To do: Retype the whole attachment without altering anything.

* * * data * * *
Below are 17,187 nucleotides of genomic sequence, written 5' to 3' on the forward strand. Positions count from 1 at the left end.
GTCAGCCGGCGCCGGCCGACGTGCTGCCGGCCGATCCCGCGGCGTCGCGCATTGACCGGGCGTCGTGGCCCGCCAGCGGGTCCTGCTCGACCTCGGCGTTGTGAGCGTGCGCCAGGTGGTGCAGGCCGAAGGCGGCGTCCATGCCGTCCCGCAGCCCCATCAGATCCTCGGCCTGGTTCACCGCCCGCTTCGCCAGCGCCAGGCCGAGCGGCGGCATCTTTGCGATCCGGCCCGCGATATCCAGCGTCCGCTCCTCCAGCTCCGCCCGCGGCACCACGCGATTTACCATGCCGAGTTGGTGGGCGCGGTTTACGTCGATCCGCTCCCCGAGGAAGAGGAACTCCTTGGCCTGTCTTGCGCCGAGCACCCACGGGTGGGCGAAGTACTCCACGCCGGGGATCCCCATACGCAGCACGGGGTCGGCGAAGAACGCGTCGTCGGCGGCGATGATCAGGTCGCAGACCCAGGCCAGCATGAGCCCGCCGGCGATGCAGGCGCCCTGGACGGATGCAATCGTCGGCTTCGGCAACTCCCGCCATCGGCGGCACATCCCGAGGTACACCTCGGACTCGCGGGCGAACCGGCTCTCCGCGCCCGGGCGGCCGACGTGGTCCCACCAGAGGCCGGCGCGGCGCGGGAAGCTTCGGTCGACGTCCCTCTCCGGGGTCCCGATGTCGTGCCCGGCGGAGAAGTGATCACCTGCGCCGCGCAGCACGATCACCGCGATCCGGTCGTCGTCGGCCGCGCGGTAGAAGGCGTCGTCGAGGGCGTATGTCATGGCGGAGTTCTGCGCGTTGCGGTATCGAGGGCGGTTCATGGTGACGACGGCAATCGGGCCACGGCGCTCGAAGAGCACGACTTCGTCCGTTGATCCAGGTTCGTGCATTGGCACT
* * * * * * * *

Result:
Below are 17,187 nucleotides of genomic sequence, written 5' to 3' on the forward strand. Positions count from 1 at the left end.
GTCAGCCGGCGCCGGCCGACGTGCTGCCGGCCGATCCCGCGGCGTCGCGCATTGACCGGGCGTCGTGGCCCGCCAGCGGGTCCTGCTCGACCTCGGCGTTGTGAGCGTGCGCCAGGTGGTGCAGGCCGAAGGCGGCGTCCATGCCGTCCCGCAGCCCCATCAGATCCTCGGCCTGGTTCACCGCCCGCTTCGCCAGCGCCAGGCCGAGCGGCGGCATCTTTGCGATCCGGCCCGCGATATCCAGCGTCCGCTCCTCCAGCTCCGCCCGCGGCACCACGCGATTTACCATGCCGAGTTGGTGGGCGCGGTTTACGTCGATCCGCTCCCCGAGGAAGAGGAACTCCTTGGCCTGTCTTGCGCCGAGCACCCACGGGTGGGCGAAGTACTCCACGCCGGGGATCCCCATACGCAGCACGGGGTCGGCGAAGAACGCGTCGTCGGCGGCGATGATCAGGTCGCAGACCCAGGCCAGCATGAGCCCGCCGGCGATGCAGGCGCCCTGGACGGATGCAATCGTCGGCTTCGGCAACTCCCGCCATCGGCGGCACATCCCGAGGTACACCTCGGACTCGCGGGCGAACCGGCTCTCCGCGCCCGGGCGGCCGACGTGGTCCCACCAGAGGCCGGCGCGGCGCGGGAAGCTTCGGTCGACGTCCCTCTCCGGGGTCCCGATGTCGTGCCCGGCGGAGAAGTGATCACCTGCGCCGCGCAGCACGATCACCGCGATCCGGTCGTCGTCGGCCGCGCGGTAGAAGGCGTCGTCGAGGGCGTATGTCATGGCGGAGTTCTGCGCGTTGCGGTATCGAGGGCGGTTCATGGTGACGACGGCAATCGGGCCACGGCGCTCGAAGAGCACGACTTCGTCCGTTGATCCAGGTTCGTGCATTGGCACT